Heart Song

I think it’s funny that we fit so well together.

We’re worlds apart, but when you put your arms around me, my head fits just perfect underneath your chin, and the space between you and I fades like it had never been there at all.

Then at night, you curl yourself around me, my security blanket against the world. I sleep deeply and my dreams are never less than peaceful when I feel you strong against my back. I love those nights, don’t get me wrong.

But sometimes…it’s your head under my chin as you listen to my heartbeat and I feel you trembling against my skin.

I never know what to say on those nights; so I just stroke your hair and brush kisses and whispered “I love you”‘s across your eyelids and face until you finally fall into your restless dreams.

And it is on those nights, while I wait for sleep to claim me too, that I wonder if you only hear a normal heartbeat, the same that a doctor might, or do you hear the song my heart sings only for you?

Story Effects (Part 2)

So a fellow blogger and I were talking about stories that had a lasting impression on us (in one way or another. Her story, about ‘The Red Spot’ can be found here.

This is my contribution:

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One story that left a lasting mark on me, was a story I read when I was around six or seven. I don’t remember the name of the book, or where I got it from, but it was a collection of scary stories (what is it with kids and scary tales? Seriously?!) including legends of vampires and werewolves. Some of them were just plain “meh.” Urban legends about, how sleeping in the light of the full moon for three days in a row would cause you to turn into a werewolf, using grains of rice to keep a vampire busy until dawn, etc. But one of the stories…oh, that story got me good. In a really weird way. Here is a short version of the tale from Wikipedia:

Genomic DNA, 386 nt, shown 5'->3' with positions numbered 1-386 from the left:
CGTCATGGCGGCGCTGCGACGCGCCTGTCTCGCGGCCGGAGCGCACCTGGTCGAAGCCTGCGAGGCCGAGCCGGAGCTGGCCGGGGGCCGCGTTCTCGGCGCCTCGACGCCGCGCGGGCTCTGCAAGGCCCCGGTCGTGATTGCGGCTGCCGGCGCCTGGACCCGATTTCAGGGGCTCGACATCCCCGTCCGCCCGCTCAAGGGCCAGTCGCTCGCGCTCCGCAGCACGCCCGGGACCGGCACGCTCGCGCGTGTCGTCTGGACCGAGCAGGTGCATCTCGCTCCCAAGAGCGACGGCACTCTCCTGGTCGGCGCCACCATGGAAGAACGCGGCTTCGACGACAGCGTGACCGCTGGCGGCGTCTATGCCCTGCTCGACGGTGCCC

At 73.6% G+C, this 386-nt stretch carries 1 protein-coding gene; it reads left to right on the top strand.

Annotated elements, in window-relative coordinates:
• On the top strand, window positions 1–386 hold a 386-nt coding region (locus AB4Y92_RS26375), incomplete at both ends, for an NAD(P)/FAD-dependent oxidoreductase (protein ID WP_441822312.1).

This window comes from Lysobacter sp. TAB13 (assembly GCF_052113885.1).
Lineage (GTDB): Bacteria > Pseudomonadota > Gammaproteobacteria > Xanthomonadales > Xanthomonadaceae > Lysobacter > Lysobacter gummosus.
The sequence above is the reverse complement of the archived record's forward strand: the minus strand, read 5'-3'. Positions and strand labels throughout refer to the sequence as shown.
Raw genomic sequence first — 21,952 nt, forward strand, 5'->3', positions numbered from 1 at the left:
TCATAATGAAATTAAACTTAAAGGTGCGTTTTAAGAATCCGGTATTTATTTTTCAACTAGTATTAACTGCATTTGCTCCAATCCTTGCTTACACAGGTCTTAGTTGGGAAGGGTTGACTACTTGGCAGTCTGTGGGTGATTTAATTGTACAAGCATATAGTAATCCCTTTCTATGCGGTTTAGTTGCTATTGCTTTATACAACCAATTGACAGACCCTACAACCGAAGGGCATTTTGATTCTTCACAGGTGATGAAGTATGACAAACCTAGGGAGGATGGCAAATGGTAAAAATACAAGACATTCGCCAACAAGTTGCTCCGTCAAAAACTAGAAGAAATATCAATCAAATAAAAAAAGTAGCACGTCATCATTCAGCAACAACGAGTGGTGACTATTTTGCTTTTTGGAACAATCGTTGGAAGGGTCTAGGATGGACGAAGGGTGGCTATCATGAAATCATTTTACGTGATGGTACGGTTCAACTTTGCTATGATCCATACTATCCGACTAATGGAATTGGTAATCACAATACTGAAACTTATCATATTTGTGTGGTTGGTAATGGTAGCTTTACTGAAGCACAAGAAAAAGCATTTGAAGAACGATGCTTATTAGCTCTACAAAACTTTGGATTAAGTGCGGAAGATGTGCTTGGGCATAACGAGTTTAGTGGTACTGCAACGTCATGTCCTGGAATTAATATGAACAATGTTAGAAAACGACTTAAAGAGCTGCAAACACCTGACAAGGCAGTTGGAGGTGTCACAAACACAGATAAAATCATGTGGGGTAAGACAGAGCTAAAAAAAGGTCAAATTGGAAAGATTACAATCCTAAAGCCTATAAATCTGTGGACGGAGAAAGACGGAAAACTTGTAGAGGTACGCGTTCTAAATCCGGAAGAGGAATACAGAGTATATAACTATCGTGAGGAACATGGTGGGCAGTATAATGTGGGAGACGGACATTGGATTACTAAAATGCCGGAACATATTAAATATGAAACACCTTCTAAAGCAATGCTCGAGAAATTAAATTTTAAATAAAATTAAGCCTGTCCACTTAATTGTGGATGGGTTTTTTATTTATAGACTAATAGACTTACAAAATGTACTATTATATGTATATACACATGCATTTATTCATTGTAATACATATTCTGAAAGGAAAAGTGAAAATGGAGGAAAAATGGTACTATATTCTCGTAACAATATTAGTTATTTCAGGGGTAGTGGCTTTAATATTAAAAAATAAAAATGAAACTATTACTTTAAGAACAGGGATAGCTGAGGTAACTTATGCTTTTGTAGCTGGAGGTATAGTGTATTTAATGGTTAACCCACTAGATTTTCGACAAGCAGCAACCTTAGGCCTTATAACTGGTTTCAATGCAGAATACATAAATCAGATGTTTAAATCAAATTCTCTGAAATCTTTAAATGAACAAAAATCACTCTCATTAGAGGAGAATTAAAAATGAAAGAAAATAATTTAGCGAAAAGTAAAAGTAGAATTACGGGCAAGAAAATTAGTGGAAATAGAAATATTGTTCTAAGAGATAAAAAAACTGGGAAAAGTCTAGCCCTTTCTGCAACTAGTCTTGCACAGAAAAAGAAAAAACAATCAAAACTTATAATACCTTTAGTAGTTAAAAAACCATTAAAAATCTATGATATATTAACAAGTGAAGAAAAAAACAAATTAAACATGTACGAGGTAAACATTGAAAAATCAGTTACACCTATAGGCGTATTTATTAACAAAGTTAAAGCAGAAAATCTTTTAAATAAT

“There once dwelt in a cavern in this country a vampire, called Dakhanavar, who could not endure anyone to penetrate into these mountains or count their valleys. Everyone who attempted this had in the night his blood sucked by the monster, from the soles of his feet, until he died. The vampire was however at last outwitted by two cunning fellows: they began to count the valleys and when night came on they lay down to sleep, taking care to place themselves with the feet of the one under the head of the other. In the night the monster came, felt as usual and found a head: then he felt at the other end, and found a head there also. “Well,” he cried. “I have gone through the whole 366 Valleys of these mountains, and have sucked the blood of people without end, but never yet did I find any one with two heads and no feet!” So saying he ran away and was never more seen in that country; but ever after the people have known that the mountain has 366 Valleys.”

It’s simple and not really scary, but ever since then, I cannot sleep unless my feet are covered. I also will never forget that the mountains have 366 valleys. Too bad I can never remember the name of the mountain range with so many valleys…